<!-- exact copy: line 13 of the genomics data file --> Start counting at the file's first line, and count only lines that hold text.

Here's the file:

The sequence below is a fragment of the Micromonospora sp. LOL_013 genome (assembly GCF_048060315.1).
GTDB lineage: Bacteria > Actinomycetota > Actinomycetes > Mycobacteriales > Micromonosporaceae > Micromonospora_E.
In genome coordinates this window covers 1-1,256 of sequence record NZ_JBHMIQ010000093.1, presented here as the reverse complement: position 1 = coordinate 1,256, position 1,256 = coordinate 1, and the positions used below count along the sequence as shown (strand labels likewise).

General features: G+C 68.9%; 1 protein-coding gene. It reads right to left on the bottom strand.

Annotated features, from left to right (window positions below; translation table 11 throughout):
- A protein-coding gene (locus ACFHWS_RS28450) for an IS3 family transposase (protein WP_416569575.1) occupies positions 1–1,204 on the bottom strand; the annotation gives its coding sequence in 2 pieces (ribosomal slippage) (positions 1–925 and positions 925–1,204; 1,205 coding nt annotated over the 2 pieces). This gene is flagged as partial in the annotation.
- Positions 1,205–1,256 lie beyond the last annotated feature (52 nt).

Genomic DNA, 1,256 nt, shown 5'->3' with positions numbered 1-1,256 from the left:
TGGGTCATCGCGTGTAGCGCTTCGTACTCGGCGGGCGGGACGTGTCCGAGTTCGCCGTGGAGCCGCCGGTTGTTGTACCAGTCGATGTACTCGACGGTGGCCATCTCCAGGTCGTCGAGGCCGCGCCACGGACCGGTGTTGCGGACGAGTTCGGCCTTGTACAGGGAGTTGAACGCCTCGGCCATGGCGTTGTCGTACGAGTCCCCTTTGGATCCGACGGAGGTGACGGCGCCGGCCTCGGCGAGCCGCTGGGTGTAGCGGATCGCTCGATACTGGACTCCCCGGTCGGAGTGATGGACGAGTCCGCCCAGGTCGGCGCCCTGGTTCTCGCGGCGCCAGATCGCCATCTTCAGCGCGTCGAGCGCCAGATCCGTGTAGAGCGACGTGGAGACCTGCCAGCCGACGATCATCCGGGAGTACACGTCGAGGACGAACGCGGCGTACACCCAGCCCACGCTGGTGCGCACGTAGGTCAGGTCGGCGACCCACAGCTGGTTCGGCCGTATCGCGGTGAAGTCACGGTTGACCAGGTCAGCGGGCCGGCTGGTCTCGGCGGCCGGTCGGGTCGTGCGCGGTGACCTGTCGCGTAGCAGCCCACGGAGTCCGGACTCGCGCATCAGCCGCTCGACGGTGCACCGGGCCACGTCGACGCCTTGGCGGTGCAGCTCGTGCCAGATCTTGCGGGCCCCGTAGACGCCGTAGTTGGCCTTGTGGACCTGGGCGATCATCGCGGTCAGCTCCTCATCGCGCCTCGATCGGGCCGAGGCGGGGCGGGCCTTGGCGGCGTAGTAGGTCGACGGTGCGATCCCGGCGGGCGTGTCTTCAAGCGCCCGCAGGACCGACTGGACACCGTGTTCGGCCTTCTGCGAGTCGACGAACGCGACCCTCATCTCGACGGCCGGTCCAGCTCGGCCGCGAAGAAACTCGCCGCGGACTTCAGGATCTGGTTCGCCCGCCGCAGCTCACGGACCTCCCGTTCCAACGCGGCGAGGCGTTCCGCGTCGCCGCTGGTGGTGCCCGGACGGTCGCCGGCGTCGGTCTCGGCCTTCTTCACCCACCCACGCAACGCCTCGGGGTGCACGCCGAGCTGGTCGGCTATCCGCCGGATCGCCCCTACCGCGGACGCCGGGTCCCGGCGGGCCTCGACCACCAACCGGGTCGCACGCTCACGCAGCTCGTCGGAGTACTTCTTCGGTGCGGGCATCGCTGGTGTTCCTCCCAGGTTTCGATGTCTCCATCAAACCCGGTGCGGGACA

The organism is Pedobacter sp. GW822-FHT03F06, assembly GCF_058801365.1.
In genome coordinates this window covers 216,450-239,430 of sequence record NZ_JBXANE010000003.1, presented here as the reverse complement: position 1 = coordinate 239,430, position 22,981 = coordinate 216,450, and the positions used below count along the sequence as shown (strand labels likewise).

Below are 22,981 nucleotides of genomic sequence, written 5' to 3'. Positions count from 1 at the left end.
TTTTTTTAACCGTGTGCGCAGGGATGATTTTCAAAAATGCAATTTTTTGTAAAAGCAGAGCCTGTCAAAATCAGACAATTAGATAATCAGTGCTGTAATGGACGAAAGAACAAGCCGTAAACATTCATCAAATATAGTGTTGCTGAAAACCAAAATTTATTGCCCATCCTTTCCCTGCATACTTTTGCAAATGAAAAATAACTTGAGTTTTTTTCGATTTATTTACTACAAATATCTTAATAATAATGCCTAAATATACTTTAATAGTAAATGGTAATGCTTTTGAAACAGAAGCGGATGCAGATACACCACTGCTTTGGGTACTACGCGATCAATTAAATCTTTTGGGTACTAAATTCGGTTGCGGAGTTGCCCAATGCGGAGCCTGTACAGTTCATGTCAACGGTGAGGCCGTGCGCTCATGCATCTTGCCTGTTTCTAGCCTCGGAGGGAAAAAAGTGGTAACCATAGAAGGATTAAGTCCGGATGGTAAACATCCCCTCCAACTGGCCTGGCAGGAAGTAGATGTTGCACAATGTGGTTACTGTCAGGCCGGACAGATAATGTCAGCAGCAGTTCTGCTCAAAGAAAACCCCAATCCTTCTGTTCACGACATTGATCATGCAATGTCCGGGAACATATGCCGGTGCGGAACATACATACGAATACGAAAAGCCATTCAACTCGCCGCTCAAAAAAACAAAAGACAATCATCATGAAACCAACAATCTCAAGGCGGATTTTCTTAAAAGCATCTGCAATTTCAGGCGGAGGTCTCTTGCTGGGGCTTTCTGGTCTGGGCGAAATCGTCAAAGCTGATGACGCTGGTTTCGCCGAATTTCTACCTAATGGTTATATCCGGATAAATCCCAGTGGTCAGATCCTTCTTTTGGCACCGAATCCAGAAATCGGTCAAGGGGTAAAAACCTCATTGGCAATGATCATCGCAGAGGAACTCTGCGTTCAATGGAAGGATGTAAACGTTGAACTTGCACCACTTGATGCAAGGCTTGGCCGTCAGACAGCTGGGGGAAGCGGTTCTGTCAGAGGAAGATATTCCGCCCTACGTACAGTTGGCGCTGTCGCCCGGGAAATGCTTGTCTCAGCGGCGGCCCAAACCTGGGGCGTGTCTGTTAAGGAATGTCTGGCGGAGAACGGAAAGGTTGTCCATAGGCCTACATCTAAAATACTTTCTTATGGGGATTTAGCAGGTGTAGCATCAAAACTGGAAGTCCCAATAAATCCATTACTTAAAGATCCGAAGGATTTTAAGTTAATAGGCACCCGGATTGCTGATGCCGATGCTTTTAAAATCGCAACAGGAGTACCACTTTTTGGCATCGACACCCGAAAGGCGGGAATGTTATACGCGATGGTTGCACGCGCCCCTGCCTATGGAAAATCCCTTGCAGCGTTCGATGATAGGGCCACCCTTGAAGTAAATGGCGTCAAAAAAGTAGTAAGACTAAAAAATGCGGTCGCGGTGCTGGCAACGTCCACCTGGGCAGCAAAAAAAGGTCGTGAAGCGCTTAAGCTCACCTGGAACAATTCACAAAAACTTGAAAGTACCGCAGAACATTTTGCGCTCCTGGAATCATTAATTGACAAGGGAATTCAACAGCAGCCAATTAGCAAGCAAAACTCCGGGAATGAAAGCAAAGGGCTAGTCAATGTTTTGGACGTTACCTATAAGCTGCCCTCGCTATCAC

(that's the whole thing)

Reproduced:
TTTTTTTAACCGTGTGCGCAGGGATGATTTTCAAAAATGCAATTTTTTGTAAAAGCAGAGCCTGTCAAAATCAGACAATTAGATAATCAGTGCTGTAATGGACGAAAGAACAAGCCGTAAACATTCATCAAATATAGTGTTGCTGAAAACCAAAATTTATTGCCCATCCTTTCCCTGCATACTTTTGCAAATGAAAAATAACTTGAGTTTTTTTCGATTTATTTACTACAAATATCTTAATAATAATGCCTAAATATACTTTAATAGTAAATGGTAATGCTTTTGAAACAGAAGCGGATGCAGATACACCACTGCTTTGGGTACTACGCGATCAATTAAATCTTTTGGGTACTAAATTCGGTTGCGGAGTTGCCCAATGCGGAGCCTGTACAGTTCATGTCAACGGTGAGGCCGTGCGCTCATGCATCTTGCCTGTTTCTAGCCTCGGAGGGAAAAAAGTGGTAACCATAGAAGGATTAAGTCCGGATGGTAAACATCCCCTCCAACTGGCCTGGCAGGAAGTAGATGTTGCACAATGTGGTTACTGTCAGGCCGGACAGATAATGTCAGCAGCAGTTCTGCTCAAAGAAAACCCCAATCCTTCTGTTCACGACATTGATCATGCAATGTCCGGGAACATATGCCGGTGCGGAACATACATACGAATACGAAAAGCCATTCAACTCGCCGCTCAAAAAAACAAAAGACAATCATCATGAAACCAACAATCTCAAGGCGGATTTTCTTAAAAGCATCTGCAATTTCAGGCGGAGGTCTCTTGCTGGGGCTTTCTGGTCTGGGCGAAATCGTCAAAGCTGATGACGCTGGTTTCGCCGAATTTCTACCTAATGGTTATATCCGGATAAATCCCAGTGGTCAGATCCTTCTTTTGGCACCGAATCCAGAAATCGGTCAAGGGGTAAAAACCTCATTGGCAATGATCATCGCAGAGGAACTCTGCGTTCAATGGAAGGATGTAAACGTTGAACTTGCACCACTTGATGCAAGGCTTGGCCGTCAGACAGCTGGGGGAAGCGGTTCTGTCAGAGGAAGATATTCCGCCCTACGTACAGTTGGCGCTGTCGCCCGGGAAATGCTTGTCTCAGCGGCGGCCCAAACCTGGGGCGTGTCTGTTAAGGAATGTCTGGCGGAGAACGGAAAGGTTGTCCATAGGCCTACATCTAAAATACTTTCTTATGGGGATTTAGCAGGTGTAGCATCAAAACTGGAAGTCCCAATAAATCCATTACTTAAAGATCCGAAGGATTTTAAGTTAATAGGCACCCGGATTGCTGATGCCGATGCTTTTAAAATCGCAACAGGAGTACCACTTTTTGGCATCGACACCCGAAAGGCGGGAATGTTATACGCGATGGTTGCACGCGCCCCTGCCTATGGAAAATCCCTTGCAGCGTTCGATGATAGGGCCACCCTTGAAGTAAATGGCGTCAAAAAAGTAGTAAGACTAAAAAATGCGGTCGCGGTGCTGGCAACGTCCACCTGGGCAGCAAAAAAAGGTCGTGAAGCGCTTAAGCTCACCTGGAACAATTCACAAAAACTTGAAAGTACCGCAGAACATTTTGCGCTCCTGGAATCATTAATTGACAAGGGAATTCAACAGCAGCCAATTAGCAAGCAAAACTCCGGGAATGAAAGCAAAGGGCTAGTCAATGTTTTGGACGTTACCTATAAGCTGCCCTCGCTATCAC